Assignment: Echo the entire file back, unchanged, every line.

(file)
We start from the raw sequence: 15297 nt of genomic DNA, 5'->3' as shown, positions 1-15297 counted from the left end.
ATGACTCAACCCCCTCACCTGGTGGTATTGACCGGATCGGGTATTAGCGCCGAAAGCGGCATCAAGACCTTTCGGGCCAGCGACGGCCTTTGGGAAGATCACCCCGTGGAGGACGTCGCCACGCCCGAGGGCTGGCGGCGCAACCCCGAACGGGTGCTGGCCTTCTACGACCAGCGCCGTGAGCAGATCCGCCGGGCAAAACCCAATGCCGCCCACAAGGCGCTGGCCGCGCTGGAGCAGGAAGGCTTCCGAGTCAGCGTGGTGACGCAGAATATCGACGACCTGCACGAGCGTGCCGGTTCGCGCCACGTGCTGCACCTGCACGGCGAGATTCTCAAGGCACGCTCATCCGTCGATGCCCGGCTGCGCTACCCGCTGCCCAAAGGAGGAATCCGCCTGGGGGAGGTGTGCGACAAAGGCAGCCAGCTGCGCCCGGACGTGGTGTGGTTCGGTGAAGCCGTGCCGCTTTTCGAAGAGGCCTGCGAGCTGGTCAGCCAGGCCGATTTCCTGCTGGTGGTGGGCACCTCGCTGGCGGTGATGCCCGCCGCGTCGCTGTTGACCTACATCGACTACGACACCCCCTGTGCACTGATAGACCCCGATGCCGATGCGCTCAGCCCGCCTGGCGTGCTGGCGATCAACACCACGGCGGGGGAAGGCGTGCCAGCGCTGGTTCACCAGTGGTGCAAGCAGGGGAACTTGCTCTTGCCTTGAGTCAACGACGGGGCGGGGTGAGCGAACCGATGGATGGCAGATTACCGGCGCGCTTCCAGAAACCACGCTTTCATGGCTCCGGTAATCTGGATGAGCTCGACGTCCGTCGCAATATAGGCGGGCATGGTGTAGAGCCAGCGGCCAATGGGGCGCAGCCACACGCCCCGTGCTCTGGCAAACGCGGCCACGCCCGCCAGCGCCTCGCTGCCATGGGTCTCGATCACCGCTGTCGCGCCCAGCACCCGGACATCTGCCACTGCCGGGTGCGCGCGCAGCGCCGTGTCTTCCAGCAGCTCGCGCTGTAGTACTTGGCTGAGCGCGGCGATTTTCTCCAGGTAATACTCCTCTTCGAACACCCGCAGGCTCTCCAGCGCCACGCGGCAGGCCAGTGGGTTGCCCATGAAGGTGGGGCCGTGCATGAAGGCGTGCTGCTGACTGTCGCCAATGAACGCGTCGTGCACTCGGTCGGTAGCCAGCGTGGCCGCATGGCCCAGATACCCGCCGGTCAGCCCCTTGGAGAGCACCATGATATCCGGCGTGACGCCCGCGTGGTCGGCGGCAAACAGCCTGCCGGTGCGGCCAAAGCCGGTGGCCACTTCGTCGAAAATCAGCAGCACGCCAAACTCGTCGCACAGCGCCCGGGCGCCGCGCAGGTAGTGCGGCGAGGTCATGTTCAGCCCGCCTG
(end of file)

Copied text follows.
We start from the raw sequence: 15297 nt of genomic DNA, 5'->3' as shown, positions 1-15297 counted from the left end.
ATGACTCAACCCCCTCACCTGGTGGTATTGACCGGATCGGGTATTAGCGCCGAAAGCGGCATCAAGACCTTTCGGGCCAGCGACGGCCTTTGGGAAGATCACCCCGTGGAGGACGTCGCCACGCCCGAGGGCTGGCGGCGCAACCCCGAACGGGTGCTGGCCTTCTACGACCAGCGCCGTGAGCAGATCCGCCGGGCAAAACCCAATGCCGCCCACAAGGCGCTGGCCGCGCTGGAGCAGGAAGGCTTCCGAGTCAGCGTGGTGACGCAGAATATCGACGACCTGCACGAGCGTGCCGGTTCGCGCCACGTGCTGCACCTGCACGGCGAGATTCTCAAGGCACGCTCATCCGTCGATGCCCGGCTGCGCTACCCGCTGCCCAAAGGAGGAATCCGCCTGGGGGAGGTGTGCGACAAAGGCAGCCAGCTGCGCCCGGACGTGGTGTGGTTCGGTGAAGCCGTGCCGCTTTTCGAAGAGGCCTGCGAGCTGGTCAGCCAGGCCGATTTCCTGCTGGTGGTGGGCACCTCGCTGGCGGTGATGCCCGCCGCGTCGCTGTTGACCTACATCGACTACGACACCCCCTGTGCACTGATAGACCCCGATGCCGATGCGCTCAGCCCGCCTGGCGTGCTGGCGATCAACACCACGGCGGGGGAAGGCGTGCCAGCGCTGGTTCACCAGTGGTGCAAGCAGGGGAACTTGCTCTTGCCTTGAGTCAACGACGGGGCGGGGTGAGCGAACCGATGGATGGCAGATTACCGGCGCGCTTCCAGAAACCACGCTTTCATGGCTCCGGTAATCTGGATGAGCTCGACGTCCGTCGCAATATAGGCGGGCATGGTGTAGAGCCAGCGGCCAATGGGGCGCAGCCACACGCCCCGTGCTCTGGCAAACGCGGCCACGCCCGCCAGCGCCTCGCTGCCATGGGTCTCGATCACCGCTGTCGCGCCCAGCACCCGGACATCTGCCACTGCCGGGTGCGCGCGCAGCGCCGTGTCTTCCAGCAGCTCGCGCTGTAGTACTTGGCTGAGCGCGGCGATTTTCTCCAGGTAATACTCCTCTTCGAACACCCGCAGGCTCTCCAGCGCCACGCGGCAGGCCAGTGGGTTGCCCATGAAGGTGGGGCCGTGCATGAAGGCGTGCTGCTGACTGTCGCCAATGAACGCGTCGTGCACTCGGTCGGTAGCCAGCGTGGCCGCATGGCCCAGATACCCGCCGGTCAGCCCCTTGGAGAGCACCATGATATCCGGCGTGACGCCCGCGTGGTCGGCGGCAAACAGCCTGCCGGTGCGGCCAAAGCCGGTGGCCACTTCGTCGAAAATCAGCAGCACGCCAAACTCGTCGCACAGCGCCCGGGCGCCGCGCAGGTAGTGCGGCGAGGTCATGTTCAGCCCGCCTG